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Table 1. Population, intervention, comparison, and outcome (PICO) search strategy.
Table 1. Population, intervention, comparison, and outcome (PICO) search strategy.
PICOKeywords
PopulationNot defined
InterventionCoffee
ComparisonNot defined
OutcomeInsulin sensitivity, insulin resistance, homeostasis model assessment (HOMA), quantitative insulin sensitivity check index (QUICKI), Matsuda, McAuley, Belfiore, Cederholm, Avignon, Stumvoll, Gutt
Table 2. Characteristics of selected studies.
Table 2. Characteristics of selected studies.
Author (Year)CountryDesignDurationSample SizePopulationInterventionControlOutcome
Alperet (2020) [19]SingaporeParallel24 weeks126Non-diabetic, non-smokers, aged 35–69 years, overweight (BMI 22.5–35.4 kg/m2), habitual coffee drinkers (≥1 cup/day), not insulin sensitive (HOMA-IR ≥ 1.30), not-having other illnesses that could affect study outcomesInstant coffee beverage (73.7% of a nondairy creamer) four cups per day. Contained 30 kcal per cup with 0.96 g/100 g of caffeine. Sweeteners (caloric or artificial) or milk was permittedCoffee-like placebo beverage four cups per day. Contained 30 kcal per cupHOMA-IR
Sarriá (2018) [21]SpainCrossover8 weeks per period52Men and women aged 18–45 years, BMI < 25 kg/m2, non-smokers, non-vegetarian, non-pregnant women, not-having vitamins or dietary supplements, not-having taken antibiotics 6 months before, not suffering chronic disorders, apart from hypercholesterolemia2 g serving of the coffee blend dissolved in 200 mL of hot water, without milk or sugar three times per day. The daily consumption of hydroxycinnamic acids and methylxanthines was 510.6 and 123 mg (121.2 mg was caffeine), respectivelyControl drink consisting of water or an isotonic caffeine- and polyphenol-free drink three times per dayHOMA-IR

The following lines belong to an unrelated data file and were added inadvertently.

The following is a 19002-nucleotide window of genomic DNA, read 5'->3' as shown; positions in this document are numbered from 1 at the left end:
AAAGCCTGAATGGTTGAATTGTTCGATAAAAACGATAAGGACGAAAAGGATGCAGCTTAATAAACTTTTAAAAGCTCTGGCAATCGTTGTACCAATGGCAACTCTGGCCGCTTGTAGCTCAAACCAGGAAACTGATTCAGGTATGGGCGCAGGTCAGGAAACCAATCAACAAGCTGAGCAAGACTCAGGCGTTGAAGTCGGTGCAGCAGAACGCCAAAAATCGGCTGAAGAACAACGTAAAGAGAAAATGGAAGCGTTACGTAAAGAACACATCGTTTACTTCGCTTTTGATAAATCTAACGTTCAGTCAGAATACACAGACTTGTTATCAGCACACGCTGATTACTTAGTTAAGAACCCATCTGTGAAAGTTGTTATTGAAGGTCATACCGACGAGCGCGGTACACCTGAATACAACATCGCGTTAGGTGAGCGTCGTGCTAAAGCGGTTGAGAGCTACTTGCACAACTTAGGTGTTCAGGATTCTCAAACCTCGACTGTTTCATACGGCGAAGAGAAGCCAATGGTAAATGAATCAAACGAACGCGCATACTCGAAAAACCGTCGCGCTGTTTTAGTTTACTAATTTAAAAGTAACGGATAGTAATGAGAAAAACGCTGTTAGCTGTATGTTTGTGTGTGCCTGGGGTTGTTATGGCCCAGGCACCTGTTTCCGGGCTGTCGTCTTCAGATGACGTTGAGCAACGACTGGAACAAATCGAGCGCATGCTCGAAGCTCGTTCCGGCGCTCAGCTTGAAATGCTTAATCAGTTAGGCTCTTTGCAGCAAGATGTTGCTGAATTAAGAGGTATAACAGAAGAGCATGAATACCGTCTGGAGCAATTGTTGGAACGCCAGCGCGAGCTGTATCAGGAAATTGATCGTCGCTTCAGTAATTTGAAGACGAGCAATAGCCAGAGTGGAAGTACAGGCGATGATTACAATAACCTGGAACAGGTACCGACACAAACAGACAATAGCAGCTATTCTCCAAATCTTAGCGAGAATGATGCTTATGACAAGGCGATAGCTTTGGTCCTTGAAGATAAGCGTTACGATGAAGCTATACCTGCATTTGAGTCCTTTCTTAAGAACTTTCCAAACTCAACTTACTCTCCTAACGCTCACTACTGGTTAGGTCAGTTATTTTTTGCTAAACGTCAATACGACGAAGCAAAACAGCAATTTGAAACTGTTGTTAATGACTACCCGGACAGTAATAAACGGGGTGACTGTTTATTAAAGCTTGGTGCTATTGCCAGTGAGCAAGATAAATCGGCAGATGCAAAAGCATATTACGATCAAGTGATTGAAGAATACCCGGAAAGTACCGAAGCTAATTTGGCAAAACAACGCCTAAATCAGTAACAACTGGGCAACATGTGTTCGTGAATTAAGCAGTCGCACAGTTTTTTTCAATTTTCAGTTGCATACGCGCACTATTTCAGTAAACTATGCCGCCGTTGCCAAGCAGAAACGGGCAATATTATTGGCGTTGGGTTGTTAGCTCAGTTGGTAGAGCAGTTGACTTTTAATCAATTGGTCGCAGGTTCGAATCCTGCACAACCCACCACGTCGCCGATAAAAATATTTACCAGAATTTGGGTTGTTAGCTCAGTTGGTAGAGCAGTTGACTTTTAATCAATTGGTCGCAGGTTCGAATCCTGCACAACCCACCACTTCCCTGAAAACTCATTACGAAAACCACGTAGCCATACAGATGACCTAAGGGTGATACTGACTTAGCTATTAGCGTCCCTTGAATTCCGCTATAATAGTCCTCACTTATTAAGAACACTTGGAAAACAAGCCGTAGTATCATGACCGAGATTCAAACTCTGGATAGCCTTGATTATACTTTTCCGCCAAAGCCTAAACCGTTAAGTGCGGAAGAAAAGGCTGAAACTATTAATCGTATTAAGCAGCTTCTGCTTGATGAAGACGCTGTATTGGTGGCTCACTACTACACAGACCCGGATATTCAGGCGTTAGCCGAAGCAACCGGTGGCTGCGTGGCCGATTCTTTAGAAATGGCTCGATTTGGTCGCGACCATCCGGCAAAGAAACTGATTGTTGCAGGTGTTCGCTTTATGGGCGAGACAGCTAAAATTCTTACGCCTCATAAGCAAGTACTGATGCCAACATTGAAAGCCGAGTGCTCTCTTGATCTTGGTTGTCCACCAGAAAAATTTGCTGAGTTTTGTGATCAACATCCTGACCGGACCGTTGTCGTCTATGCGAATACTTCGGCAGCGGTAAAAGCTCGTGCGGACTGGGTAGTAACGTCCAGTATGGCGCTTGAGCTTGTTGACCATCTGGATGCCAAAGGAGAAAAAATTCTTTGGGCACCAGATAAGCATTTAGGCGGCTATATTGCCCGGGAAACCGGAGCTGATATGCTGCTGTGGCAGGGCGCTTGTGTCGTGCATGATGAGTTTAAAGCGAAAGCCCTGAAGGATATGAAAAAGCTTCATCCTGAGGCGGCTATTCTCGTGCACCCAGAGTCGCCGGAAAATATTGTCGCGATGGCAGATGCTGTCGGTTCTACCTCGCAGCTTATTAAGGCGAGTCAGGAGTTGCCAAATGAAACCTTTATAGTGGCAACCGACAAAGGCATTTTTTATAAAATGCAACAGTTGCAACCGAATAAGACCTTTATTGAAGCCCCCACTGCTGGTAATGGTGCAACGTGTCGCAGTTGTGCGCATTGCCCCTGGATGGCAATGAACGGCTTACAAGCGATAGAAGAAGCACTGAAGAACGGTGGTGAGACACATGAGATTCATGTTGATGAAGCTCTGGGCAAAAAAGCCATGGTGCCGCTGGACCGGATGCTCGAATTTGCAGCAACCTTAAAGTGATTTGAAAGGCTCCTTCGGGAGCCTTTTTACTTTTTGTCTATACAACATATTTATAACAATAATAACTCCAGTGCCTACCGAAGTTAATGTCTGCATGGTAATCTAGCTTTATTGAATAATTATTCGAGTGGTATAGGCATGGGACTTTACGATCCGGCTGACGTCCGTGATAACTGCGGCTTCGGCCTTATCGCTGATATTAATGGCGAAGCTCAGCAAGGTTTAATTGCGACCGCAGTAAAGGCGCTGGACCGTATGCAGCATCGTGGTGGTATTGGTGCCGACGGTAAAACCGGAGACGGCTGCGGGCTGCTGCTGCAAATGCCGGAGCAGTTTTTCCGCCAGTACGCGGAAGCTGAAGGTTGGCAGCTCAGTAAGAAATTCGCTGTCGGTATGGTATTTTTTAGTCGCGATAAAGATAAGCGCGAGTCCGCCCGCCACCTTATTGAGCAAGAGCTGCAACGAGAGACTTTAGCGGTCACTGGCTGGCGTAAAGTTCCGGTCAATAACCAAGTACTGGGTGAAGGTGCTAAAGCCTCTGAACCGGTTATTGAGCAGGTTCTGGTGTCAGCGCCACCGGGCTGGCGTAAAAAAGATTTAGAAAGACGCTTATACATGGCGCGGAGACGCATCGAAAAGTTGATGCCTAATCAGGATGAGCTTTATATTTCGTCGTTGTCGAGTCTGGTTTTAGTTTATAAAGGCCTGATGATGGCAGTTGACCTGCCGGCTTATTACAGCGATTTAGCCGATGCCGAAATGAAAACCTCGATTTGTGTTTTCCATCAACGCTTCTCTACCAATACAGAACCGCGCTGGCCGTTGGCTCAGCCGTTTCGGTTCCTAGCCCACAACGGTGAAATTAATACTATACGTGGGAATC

Ohnaka (2012) [20]JapanParallel16 weeks45Men aged 40–64 years, BMI 25–30 kg/m2, fasting plasma glucose 100–140 mg/dL One cup/glass of coffee using one spoonful (1.2–1.3 g) of instant coffee five times per day (caffeinated or decaffeinated). With mineral water one 500 mL bottle. Either hot or ice coffee was permitted, but coffee was drunk without sugar, milk, or any other additivesTwo 500-mL bottles per dayHOMA-IR, Matsuda index
Wedick (2011) [22]United StatesParallel8 weeks45Non-diabetic, regular coffee consumers (≥2 cups/day), non-smokers, aged ≥ 18 years, overweight (BMI 25–35 kg/m2), but otherwise healthy2 g portions of instant coffee with 6 ounces of boiling water five times per day (caffeinated (345 mg caffeine per day) or decaffeinated). A non-caloric sweetener or a non-dairy creamer was permitted6 ounce glass of water five times per dayHOMA-IR, Matsuda index
BMI, body mass index; HOMA-IR, homeostasis model assessment for insulin resistance.